The Nigerian Maritime Administration and Safety Agency (NIMASA) recently assured that Nigeria has everything required to run with the International Maritime Organization’s (IMO) convention on global implementation of 0.50percent Sulphur Emission limit for ships, kmown as the MARPOL Convention.
NIMASA Executive Director of Operations, Mr. Ahmed Shehu who gave the assurance during a keynote address at a 2-Day meeting with stakeholders including modular refinery operators and fuel oil suppliers in Lagos, said the agency has fully prepared for the implementation, even as he further assured of the availability of low Sulphur fuel to bunker ships calling the nation’s seaports.
He said the agency will continue to partner stakeholders locally and internationally, in the effort to combat the effects of climate change in continually adapting to techniques and measures put in place to stem global warning; aimed at progressively reducing unfavourable carbon emission, with the implementation of the MARPOL Convention.
Shehu noted that whereas the success story of the implementation is a collective one, he emphasized that industry stakeholders are as critical to its success, and enjoined stakeholders at the meeting to continually join hands with the federal government and the agency to drive the new vision.
The Executive Director Operations who was represented by the agency Acting Head, Marine Environment Management (MEM) Department, Mr. Isa Mudi, in his presentation said:
“IMO regulations to reduce Sulphur Oxides (SOx) emissions from ships first came into force in 2005, under Annex V1 of the International Convention for the Prevention of Pollution from Ships (known as the MARPOL Convention). Since then, the limits on sulphur oxides have been progressively tightened.
“From 1 January 2020, the limit for Sulphur in fuel Oil used onboard ships has been reduced to 0.50% m/m (mass by mass). This will significantly reduce the amount of Sulphur Oxides emanating from ships and should have major health and environmental benefits for the world and our dear country Nigeria, particularly for populations living close to ports and coastal areas.
“While IMO is working to produce regulatory regimes for the international shipping industry, NIMASA has not been slow to understand its responsibilities with regards to GHG emission from ships”, adding:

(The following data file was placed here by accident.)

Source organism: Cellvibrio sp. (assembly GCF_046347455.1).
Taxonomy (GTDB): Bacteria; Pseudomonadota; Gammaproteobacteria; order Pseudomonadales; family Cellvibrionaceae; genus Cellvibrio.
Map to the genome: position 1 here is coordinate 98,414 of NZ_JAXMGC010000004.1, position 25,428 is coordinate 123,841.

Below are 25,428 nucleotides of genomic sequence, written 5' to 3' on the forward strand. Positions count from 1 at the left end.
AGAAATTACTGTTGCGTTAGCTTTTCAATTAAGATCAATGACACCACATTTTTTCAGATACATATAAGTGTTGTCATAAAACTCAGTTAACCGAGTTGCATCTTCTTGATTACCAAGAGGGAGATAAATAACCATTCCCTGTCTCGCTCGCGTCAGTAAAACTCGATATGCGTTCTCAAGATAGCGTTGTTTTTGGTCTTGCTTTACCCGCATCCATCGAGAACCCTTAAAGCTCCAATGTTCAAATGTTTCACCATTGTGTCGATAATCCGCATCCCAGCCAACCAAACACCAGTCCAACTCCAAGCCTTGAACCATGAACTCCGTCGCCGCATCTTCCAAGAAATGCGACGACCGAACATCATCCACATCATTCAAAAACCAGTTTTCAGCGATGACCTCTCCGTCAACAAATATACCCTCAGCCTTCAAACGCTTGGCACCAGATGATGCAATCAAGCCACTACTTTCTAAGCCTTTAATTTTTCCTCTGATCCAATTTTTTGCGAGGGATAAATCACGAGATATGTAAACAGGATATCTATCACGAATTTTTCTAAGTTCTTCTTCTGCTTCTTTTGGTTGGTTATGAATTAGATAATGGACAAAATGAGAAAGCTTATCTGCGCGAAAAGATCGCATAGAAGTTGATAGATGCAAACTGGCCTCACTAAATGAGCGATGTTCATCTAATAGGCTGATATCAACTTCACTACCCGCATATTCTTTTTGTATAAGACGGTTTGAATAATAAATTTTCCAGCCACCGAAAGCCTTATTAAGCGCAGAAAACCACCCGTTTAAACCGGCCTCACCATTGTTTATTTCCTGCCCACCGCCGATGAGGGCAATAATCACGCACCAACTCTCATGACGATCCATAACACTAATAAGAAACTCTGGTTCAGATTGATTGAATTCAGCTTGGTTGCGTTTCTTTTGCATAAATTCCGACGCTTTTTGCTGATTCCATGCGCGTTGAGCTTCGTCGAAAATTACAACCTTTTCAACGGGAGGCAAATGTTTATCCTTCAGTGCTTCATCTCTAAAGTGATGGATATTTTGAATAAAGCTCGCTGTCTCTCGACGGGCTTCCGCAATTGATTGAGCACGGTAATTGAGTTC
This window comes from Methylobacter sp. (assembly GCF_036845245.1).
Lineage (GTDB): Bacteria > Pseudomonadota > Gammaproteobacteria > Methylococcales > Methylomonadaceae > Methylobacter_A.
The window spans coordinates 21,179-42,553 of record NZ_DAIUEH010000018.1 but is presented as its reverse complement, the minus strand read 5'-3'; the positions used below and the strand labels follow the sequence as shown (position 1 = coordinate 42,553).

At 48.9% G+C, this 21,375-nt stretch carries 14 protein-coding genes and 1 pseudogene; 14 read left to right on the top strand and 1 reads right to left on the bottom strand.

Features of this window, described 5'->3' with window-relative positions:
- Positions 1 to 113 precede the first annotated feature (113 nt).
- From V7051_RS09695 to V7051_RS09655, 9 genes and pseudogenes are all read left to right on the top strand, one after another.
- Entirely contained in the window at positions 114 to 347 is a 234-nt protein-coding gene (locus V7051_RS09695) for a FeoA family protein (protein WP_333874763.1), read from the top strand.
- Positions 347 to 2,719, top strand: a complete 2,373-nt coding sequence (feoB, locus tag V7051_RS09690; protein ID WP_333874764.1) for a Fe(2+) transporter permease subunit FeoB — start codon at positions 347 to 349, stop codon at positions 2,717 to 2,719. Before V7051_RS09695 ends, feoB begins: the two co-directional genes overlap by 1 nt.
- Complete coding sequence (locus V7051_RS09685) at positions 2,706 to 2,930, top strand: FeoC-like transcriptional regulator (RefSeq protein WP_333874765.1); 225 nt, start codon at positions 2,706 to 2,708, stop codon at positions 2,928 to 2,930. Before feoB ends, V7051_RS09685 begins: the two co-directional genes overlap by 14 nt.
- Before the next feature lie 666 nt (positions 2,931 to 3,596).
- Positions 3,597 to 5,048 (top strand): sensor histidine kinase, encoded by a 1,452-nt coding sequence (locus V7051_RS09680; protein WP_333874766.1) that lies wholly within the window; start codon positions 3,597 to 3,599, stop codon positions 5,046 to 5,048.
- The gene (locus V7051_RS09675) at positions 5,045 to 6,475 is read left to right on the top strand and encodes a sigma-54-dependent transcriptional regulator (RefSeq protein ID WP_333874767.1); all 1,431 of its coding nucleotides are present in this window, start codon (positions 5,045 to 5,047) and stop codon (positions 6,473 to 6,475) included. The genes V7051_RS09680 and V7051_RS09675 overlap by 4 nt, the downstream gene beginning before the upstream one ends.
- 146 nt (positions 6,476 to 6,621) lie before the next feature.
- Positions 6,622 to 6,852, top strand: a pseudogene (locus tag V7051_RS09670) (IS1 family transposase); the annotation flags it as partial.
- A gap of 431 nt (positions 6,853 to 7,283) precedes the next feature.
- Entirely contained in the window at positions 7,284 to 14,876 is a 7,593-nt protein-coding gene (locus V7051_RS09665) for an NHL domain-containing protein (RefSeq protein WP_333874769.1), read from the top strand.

“The agency has engaged in several activities geared towards the actualization of IMO 0.5% m/m SOx limit compliance and other regulations under Marpol Annex V1.”
While expressing optimism that the 2-Day meeting conveyed to brainstorm on availability of low sulphur bunker fuel would enhance the national roadmap preparedness, Shehu also encouraged Nigerian ship owners “to comply with the relevant regulatory provisions, as the Agency will ensure availability of the fuel in Nigeria, in collaboration with modular refineries operators, tank farm owners, bunker fuel suppliers and all other relevant industry stakeholders.”
Some operators at the meeting aligned with the positive outlook already engineered by NIMASA, saying they look forward to continued productive engagement to make MARPOL Convention implementation a success, in terms of provision of the needed bunker fuel.
Mr. Mayowa Bolade , representative of a Modular refinery in the Niger Delta region, said that his company has capacity to produce 11, 000 barrels of low sulphur fuel per day. According to him, the Niger Delta refinery can produce 0.2 percent low sulphur fuel which is even lower than the IMO recommended IMO 0.5%.
Bolade therefore called on the management of NIMASA to liaise with operators of modular refineries in order to aggregate the production of this category of fuel in meeting the needs of supplier bunkers.
Also, Mr. Babajide Soyode, Technical Consultant to Dangote Refinery, said their refinery will meet the demand of the low sulfur fuel, provided that there’s a ready market to undertake what is produced. This is even as he urged NIMASA to provide operators of modular refineries with data on the quantity of fuel bunkers needed for local and international shipping.
“Nigeria has low sulphur fuel, we have been thinking about this since 2007, but what we need is data from NIMASA. We can make 5,000 tons per day and even more,” Soyode reportedly said.
Participants at the two days event include Niger Delta Refinery (NDR), Ship Owners Association of Nigeria (SOAN), Nigerian Ports Authority (NPA), Standards Organization of Nigeria (SON), the Nigerian National Petroleum Corporation (NNPC), etc.